Patent number 8636459 is assigned to
The following quote was obtained by the news editors from the background information supplied by the inventors: "Many scientific and medical organizations, including industrial concerns, regulatory agencies, research laboratories, and academic institutions, have the need for secure storage of very large numbers, e.g., a few thousand up to multiple millions, of samples and specimens. Such fields include pharmaceutical, biotechnology, laboratory diagnostics, genomics, biological specimen banks, forensics, agrichemical and specialty chemical. Depending on the application, the sample sizes can vary from tens of microliters to several drams, which are stored in small, sealed plastic tubes or vials. These containers are retained in a rack that allows individual samples to be inserted or removed without removing an entire rack, or the tray the holds one or more racks. To extend the useful lifetime of the samples, they are stored in a controlled environment of low temperature (typically -20.degree. to -80.degree. C. or lower), low humidity, and inert gas (nitrogen), and are subjected to as little environmental variation as possible. In order to handle very large numbers of samples in the most efficient manner, a number of considerations must be made to enhance the system's flexibility and adaptability for different applications with the smallest possible footprint to minimize the use of valuable laboratory space.
"An overview of currently available compound storage systems and technologies is provided by Dr.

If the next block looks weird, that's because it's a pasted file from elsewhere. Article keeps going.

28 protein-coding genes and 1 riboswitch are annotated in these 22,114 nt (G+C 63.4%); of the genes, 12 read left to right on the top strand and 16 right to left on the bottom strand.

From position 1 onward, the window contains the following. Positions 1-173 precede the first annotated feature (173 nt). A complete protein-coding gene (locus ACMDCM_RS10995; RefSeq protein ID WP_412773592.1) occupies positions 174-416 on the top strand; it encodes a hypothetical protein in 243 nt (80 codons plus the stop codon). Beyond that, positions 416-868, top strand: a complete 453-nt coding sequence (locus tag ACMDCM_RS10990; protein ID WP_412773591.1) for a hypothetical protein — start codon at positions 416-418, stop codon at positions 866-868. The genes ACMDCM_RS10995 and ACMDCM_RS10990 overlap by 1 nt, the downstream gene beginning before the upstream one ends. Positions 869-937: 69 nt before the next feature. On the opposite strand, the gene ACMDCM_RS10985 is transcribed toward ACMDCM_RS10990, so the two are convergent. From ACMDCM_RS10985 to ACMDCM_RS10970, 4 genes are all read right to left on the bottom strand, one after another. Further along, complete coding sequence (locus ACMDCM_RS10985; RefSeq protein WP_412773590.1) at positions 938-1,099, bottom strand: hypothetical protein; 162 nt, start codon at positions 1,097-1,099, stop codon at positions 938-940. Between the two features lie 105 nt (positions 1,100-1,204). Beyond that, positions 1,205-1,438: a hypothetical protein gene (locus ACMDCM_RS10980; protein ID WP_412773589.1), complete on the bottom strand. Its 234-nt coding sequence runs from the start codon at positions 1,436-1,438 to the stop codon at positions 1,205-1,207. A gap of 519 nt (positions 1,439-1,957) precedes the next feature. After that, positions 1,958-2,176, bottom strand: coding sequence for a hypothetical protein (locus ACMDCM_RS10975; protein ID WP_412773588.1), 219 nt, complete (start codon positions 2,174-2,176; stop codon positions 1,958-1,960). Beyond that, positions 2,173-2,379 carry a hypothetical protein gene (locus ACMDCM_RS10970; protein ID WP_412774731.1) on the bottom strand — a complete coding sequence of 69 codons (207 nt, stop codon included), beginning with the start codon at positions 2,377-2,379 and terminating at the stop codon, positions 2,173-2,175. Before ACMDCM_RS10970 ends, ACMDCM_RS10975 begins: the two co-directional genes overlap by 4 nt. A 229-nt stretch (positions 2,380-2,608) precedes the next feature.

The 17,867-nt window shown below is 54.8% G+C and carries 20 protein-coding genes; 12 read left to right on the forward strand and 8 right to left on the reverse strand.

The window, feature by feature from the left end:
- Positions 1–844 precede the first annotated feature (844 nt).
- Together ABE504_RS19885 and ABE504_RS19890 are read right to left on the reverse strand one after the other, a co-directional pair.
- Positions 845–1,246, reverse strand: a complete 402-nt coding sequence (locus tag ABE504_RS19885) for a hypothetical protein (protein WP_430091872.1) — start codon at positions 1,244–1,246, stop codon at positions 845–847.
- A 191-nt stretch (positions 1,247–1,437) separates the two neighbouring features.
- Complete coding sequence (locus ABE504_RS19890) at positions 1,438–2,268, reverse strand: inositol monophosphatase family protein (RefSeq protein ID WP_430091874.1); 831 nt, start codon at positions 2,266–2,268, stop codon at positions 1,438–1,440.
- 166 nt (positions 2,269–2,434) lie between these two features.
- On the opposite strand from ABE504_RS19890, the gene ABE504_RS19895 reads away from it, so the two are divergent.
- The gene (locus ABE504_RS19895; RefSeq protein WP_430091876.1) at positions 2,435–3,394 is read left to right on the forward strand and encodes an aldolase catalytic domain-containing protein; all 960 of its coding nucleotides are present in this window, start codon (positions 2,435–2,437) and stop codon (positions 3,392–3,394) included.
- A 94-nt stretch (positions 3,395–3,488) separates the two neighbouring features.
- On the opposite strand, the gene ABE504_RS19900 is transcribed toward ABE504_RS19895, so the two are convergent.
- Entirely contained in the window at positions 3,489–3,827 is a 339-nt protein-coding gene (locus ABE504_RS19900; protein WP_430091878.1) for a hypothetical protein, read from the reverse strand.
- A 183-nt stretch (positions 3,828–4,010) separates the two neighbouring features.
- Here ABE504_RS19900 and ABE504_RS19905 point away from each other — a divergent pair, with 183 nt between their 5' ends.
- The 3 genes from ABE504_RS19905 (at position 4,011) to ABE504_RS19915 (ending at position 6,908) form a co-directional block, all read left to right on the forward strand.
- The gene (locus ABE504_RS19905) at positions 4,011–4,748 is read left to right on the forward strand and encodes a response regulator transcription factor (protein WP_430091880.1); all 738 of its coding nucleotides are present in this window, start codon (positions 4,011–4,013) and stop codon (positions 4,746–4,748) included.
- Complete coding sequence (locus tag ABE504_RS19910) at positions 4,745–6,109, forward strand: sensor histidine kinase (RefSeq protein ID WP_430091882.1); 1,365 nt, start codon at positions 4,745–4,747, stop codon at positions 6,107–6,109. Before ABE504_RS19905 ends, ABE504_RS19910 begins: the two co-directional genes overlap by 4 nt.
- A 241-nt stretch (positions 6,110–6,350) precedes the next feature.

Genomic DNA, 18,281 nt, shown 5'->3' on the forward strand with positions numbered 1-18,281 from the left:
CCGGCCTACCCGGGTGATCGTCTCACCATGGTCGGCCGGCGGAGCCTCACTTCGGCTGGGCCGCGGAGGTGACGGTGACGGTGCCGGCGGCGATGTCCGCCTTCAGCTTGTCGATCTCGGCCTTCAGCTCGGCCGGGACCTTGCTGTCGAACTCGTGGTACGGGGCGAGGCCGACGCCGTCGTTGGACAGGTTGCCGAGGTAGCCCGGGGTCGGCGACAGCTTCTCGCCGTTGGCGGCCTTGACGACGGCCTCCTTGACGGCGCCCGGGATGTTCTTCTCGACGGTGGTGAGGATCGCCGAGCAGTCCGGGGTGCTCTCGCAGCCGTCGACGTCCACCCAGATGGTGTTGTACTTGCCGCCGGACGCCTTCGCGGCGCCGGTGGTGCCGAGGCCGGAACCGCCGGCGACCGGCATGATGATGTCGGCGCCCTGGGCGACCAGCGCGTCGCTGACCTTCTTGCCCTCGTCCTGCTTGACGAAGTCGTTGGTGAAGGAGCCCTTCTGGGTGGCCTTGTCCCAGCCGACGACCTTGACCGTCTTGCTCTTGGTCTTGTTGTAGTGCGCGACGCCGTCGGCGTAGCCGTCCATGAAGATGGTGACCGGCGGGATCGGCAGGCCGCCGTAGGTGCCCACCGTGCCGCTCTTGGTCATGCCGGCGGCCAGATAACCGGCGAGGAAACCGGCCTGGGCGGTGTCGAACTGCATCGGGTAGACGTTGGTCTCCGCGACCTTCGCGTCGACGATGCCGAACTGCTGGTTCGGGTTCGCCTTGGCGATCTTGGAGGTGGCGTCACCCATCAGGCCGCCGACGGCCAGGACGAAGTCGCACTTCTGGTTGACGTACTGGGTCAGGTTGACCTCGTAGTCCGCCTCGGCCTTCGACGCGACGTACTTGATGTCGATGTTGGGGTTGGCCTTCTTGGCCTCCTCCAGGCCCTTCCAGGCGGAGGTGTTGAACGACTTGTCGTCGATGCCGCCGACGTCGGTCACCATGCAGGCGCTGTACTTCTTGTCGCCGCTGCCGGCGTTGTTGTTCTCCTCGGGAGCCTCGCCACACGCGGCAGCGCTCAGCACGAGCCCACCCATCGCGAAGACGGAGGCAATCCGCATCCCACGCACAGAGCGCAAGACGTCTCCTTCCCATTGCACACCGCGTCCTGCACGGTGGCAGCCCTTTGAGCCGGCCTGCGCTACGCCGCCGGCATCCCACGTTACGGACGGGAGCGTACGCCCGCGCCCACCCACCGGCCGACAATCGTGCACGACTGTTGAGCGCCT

"Given the high costs of laboratory space, one area of focus in the design of storage systems in life science is how to make the system more compact while still retaining the ability to quickly access any sample for removal or storage.
"A typical automated storage system includes shelves with a robot that moves along an aisle between the shelves to place and retrieve samples. Examples of such 'narrow-aisle' storage systems include the SmaRTStore.TM. and CompactStore.TM. available from RTS Lifescience, and the HomeBase.TM. manufactured by TAP (
"In order to maximize the functional storage space, the area dedicated to the robotics should be minimized without sacrificing accessibility. The present invention is directed to such a compact storage system."
In addition to the background information obtained for this patent, VerticalNews journalists also obtained the inventor's summary information for this patent: "The inventive system modifies the conventional narrow aisle approach to sample storage by eliminating the aisle(s) between the shelves, instead storing the samples, typically in plates or trays, in closely spaced rows of adjacent stacks that are supported on a plurality of parallel sliding rails. The external structure (housing) and environmental control systems remain essentially the same as existing systems. The difference lies in the robotic handlers and close-packed arrangement of the storage stacks, providing for much higher storage density.
"A pair of coordinated robots is positioned with one robot on one side of the stacks to push the stacks within a selected row toward the other robot. The 'pushing' robot on one side of the row starts off with a stack supported in its support arms; this stack may be referred to as the 'starting stack'. The pushing robot pushes the starting stack into one end of the selected row, causing the row to shift toward the waiting receiving robot, which receives the stack at the opposite end of the row from the starting stack.
"The storage compartment is filled with a plurality of stacks that can be configured to hold plates, racks, or tubes. The stacks are slidably mounted within the storage compartment so that they are free to slide left and right within the storage area. Generally, the stacks will move only along the x-axis or only along the y-axis, but not in both directions. Regardless of whether movement is along the x- or y-axis, the pusher robots will be positioned on opposite sides of the axis of movement. The stacks can be arranged in any number of rows or columns (as viewed from the top), but more columns will increase the time to access an individual stack. More rows will not severely affect access time. On the other hand, more columns will increase storage density while more rows will not.